Fear: Myth, tradition, and the search for meaning

Published: 1998-12-21

The world is angry today. Which is to say that the world is afraid, and anger is fear's preferred method of persuasion. I risk speaking of the world in the most anthromorphic way, but I think our fear is contagious, things usually pay attention to the extreme moods of large predators or they don't get the chance to do so again.

The anger has been obvious and on my mind for the past couple of years, exacerbated for sure by the Internet experience and not just the acrid thing that passes for conversation that you see in the newsgroups, reminiscent as it is of apes throwing rocks and one another across a ditch, screeching mightily. Lately I've been following news and events from around the world, and it's disturbingly ugly. Everyone has a grudge to settle with someone else, or many someone elses. A few seem to have declared a hostile relationship with the rest of the world.

This evening I picked up a periodical which sometimes lies around for months before it's opened (usually a pity) immediately finding myself immersed in stories and discussions about fear, all different and yet all similar, all leading to something deep within us. It reminded me of the intimate relationship of fear and anger, funny how you can lose sight of important route markers like that, and I suddenly had a feeling that here lay the root of much of the world's problems. That every man and woman jack and jackess of us are scared to death. Or of it, to be more precise.

We have created a global society capable now of chaos on a never experienced scale and, to use an example of one of the writers, we sense it like cockroaches poised to scatter. The first nanoscopic unpatterned vibrations have reached long ignored antennae and we tense. But many of us won't bolt because, to borrow again, we're thinking anthrapoid roaches very arguably blessed with a high sense of self-awareness. And if you are consumed with a fear of death, for whatever the reasons, what sort of creatures do you awaken in yourself?

An archetype of one of the most troubling (and sometimes most godlike) is expressed in a spirit of the Northern peoples of America – Ojibwa/Chippewa, Algonkian – called the Windigo. Twenty feet tall with a heart of ice, a terrible face and a laugh more terrible than that face when it senses the presence of human flesh, the eating of which is its sole reason for existence. All other cultures have their Windigos too, and this issue of the journal Parabola examines a good many of them. Bradley Smith's writings elsewhere on this site describe some of his own life, spent alternately in contemplating the Windigo and actively seeking it out, from its home ranges in the frozen hills of Korea, to a dusty corrida in the heat of the blazing Mexican sun.

I feel that a number of these old myths hold vital messages for our situation today, individual and collective, and so will repeat a few here in the hope that their instructions on facing fear and conquering it without resorting to the Windigo's flesh-eating technique will help some avoid that path. Or, God help us all, we may come to need it for the species to exist, and then our fate will be certain, swift and terrible, as Kali whirls in full dance for the first and last time. The human race will perhaps only exist as the archetypal stalking spirit of whatever beings take our place in this infancy of life's quest for knowledge.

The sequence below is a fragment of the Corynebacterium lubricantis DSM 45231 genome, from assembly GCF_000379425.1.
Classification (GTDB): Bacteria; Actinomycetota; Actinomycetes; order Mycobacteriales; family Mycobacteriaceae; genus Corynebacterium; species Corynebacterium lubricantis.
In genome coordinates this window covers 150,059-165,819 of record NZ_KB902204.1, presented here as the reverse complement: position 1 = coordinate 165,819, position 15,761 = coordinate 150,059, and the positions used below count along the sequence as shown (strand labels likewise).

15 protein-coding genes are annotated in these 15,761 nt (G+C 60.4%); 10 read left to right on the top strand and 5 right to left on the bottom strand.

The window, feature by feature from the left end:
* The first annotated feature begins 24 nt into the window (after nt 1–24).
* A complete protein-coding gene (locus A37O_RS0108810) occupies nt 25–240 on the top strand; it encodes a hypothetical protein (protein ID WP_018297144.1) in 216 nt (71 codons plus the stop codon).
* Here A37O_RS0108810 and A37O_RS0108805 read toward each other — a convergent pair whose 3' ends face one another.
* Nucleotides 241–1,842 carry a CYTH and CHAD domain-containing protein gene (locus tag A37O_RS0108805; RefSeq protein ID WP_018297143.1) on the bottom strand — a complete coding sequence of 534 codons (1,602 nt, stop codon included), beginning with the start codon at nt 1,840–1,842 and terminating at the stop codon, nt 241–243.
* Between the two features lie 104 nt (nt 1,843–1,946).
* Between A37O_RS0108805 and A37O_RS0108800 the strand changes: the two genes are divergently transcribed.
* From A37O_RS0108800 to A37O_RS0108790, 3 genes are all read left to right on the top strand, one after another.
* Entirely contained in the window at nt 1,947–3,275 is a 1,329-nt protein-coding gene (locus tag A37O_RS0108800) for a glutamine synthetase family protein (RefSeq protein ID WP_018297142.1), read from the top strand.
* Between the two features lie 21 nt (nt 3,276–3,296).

Ours, as is always the case, is the Sophisticated Age. Grown too clever for the fairy tales of old, recognizing in them nothing of value with which to increase our value by hoarding ever more of the lives of others. If we can't find the door to eternity, "Then by God we'll buy the joint!" seems to be a common credo. In this world of increasing complexity and detail certain among us will find a place to cling to the swaying mechanism, there to warn all and sundry of the requirement that they help seek stability of the whole by attending to the local details in infinite depth, as directed by their own limited vision. Do not think of looking on the whole! is their command, alternately stentorian, sneering, and not a little desperate, perhaps sensing the primal flaw and their part in assuring its increase.

When it comes to human behavior, the Mortimer Snerd of human thought, pretending to be cortical but all done with hidden strings, there is much merit in looking at the whole, in generalizing and in stereotyping. There's a potential for awareness in this process that, if you give your mind over to it, can clarify your understanding of your own existence and its relation to every other human, to every thing and everything. This is the value of myths, that they build their stories with the elemental components of our souls, and that whatever the differences in brains and cultures, the only difference in the souls of human beings is their relative level of spiritual alertness. This truth is exhibited in the sometimes amusing and often astonishing recognition of the same gilded threads running through the tapestry of human experience at all levels and in all places. Glimpses of the robes of the God residing in us all. Let us then be instructed by some of this wisdom, ancient and contemporary. Despite pretensions to the contrary, we really haven't come that far from huddling in the dark safety of our caves, shivering at both the sounds and our imaginings of the great fanged things that rule the night and, unless we take steps, us.